Thursday, April 19, 2018
News Roundup

Motto for 90-year-old Hudson artist: 'Keep moving'


On a Thursday morning, in a classroom studio at the West Pasco Art Guild, Betty Mitchell worked brown clay into a fantastical beast.

The snout wasn't to her liking.

"Too piglike," she said as she squared the beast's nose. "The hard part about clay is that you just about get it where you want it, and you make one false move, and forget it."

Clay can be an unforgiving medium, but Mitchell was undaunted. At age 90 on this Mother's Day, that's how she rolls. Always has.

She's a creative multitasker. Her Hudson home is filled with whimsical sculptures, modern collages, a landscape quilt depicting her eldest son's farm in Ohio, and lots of paintings, including the model portrait she completed while studying fine art on full scholarship at the Art Institute of Chicago.

Mitchell's vibrant quilts hang inside Community Congregational Church in downtown New Port Richey, offering the illusion of stained-glass windows over blank walls. She made the first quilt at a minister's request, then two, then 15. She also designed the stained-glass window at the church's front entrance.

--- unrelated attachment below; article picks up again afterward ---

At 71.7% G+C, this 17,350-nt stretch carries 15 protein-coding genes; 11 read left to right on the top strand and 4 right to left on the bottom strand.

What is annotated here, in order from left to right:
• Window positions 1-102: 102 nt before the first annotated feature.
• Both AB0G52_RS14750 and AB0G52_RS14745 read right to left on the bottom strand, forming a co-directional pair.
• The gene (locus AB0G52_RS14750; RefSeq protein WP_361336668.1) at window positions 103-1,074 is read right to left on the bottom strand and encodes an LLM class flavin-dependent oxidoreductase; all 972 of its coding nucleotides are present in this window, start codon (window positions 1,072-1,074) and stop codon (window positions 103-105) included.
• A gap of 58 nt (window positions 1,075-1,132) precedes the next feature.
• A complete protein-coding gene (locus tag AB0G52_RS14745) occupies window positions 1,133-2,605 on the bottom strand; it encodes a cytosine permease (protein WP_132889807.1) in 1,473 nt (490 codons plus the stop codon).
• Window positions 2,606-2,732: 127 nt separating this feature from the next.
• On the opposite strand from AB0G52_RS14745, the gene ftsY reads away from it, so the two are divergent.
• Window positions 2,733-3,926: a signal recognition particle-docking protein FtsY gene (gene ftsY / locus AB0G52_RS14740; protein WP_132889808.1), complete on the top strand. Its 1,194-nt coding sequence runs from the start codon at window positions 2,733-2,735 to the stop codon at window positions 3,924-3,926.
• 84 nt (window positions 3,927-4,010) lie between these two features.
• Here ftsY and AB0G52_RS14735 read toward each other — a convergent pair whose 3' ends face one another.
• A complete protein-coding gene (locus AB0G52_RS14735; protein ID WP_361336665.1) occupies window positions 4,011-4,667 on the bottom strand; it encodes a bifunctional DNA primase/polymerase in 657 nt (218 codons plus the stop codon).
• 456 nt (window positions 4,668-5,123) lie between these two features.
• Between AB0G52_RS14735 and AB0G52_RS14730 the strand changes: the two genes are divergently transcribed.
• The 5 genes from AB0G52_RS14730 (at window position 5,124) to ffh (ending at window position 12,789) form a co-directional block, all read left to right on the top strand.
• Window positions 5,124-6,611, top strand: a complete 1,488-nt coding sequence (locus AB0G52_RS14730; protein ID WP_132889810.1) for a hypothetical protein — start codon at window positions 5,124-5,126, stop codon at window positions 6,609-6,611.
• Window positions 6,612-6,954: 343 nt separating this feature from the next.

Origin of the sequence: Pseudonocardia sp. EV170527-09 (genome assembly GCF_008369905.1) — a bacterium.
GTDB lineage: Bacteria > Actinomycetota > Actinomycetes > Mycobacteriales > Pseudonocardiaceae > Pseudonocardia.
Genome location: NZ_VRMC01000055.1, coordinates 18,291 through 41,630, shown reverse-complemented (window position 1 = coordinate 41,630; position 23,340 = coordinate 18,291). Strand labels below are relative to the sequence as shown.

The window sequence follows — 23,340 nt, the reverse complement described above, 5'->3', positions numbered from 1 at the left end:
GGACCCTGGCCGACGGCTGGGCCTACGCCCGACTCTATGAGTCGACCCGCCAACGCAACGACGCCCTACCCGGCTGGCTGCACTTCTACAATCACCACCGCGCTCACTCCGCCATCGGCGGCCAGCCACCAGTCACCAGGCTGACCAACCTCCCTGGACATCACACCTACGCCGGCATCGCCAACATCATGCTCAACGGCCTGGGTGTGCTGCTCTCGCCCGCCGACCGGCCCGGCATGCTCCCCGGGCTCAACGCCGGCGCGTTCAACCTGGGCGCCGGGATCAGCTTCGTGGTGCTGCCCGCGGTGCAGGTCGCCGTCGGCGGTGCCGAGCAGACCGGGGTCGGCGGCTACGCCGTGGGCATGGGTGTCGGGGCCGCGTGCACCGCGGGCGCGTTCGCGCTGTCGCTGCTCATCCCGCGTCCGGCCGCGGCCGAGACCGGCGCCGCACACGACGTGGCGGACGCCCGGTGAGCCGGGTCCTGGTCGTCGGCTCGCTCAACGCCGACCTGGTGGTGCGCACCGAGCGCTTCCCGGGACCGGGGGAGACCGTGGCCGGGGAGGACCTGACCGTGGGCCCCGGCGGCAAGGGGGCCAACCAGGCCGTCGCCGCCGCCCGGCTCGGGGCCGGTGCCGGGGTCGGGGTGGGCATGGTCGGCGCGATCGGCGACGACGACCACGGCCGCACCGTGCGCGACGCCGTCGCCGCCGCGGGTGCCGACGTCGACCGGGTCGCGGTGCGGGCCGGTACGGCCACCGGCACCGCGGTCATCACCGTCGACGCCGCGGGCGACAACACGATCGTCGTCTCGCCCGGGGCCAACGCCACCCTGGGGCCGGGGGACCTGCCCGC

Add to that the portraits she painted of family members to hand out on her 90th birthday celebration last August in Ohio. It took the mother of four, grandmother of 12, great-grandmother of 33, and great-great grandmother of one, two years to complete.

Those portraits are in the hands of loved ones now, but Mitchell keeps on with her projects.

"Everything I have today came through art," she said. "My education. My job. My house. I've been able to help my family when they needed it."

• • •

Some in the small village of Owensville, Ohio, dubbed Mitchell a hippie, maybe because she busted through 1960s stereotypes.

"I wasn't really a hippie," she said. "They just couldn't understand a woman who stands on her own two feet."

Her husband had a Mad Men kind of career in advertising. Hers was a different world, raising four kids on a farm and straddling the roles of both parental figures as the marriage soured.

"While dad was busy working, we would go out and fix fences, take care of cattle," said her eldest son, Butch Mitchell, 69. "My dad was a vagabond. Mom stayed home, and she was the foundation of the family. She stayed faithful to the family. She was the matriarch. She provided for everybody."

Mitchell went back to college when Butch started his freshman year, sometimes riding on the back of his 350 Honda. She earned her bachelor's degree at age 40 and her master's at 50 while teaching art at an inner-city school in Dayton, where over a 25-year career she drew thousands of portraits of her students.

If life was tough, she faced it head on — especially after her divorce.

"To succeed at life, sometimes you just have to stand up on it," Mitchell said, adding that if her marriage had been a good one, she might not have finished her education. "You drop the bad, keep the good and keep moving."

"She wasn't the bake-the-cookies mom," said her eldest daughter, Betsy Mitchell, 66. "She was more like the adventure mom."

There was rarely a dull moment, said her daughter, Edyth Mitchell, 63. "She had the paints and the ceramics, and there was always something going on."

Maybe because of her upbringing.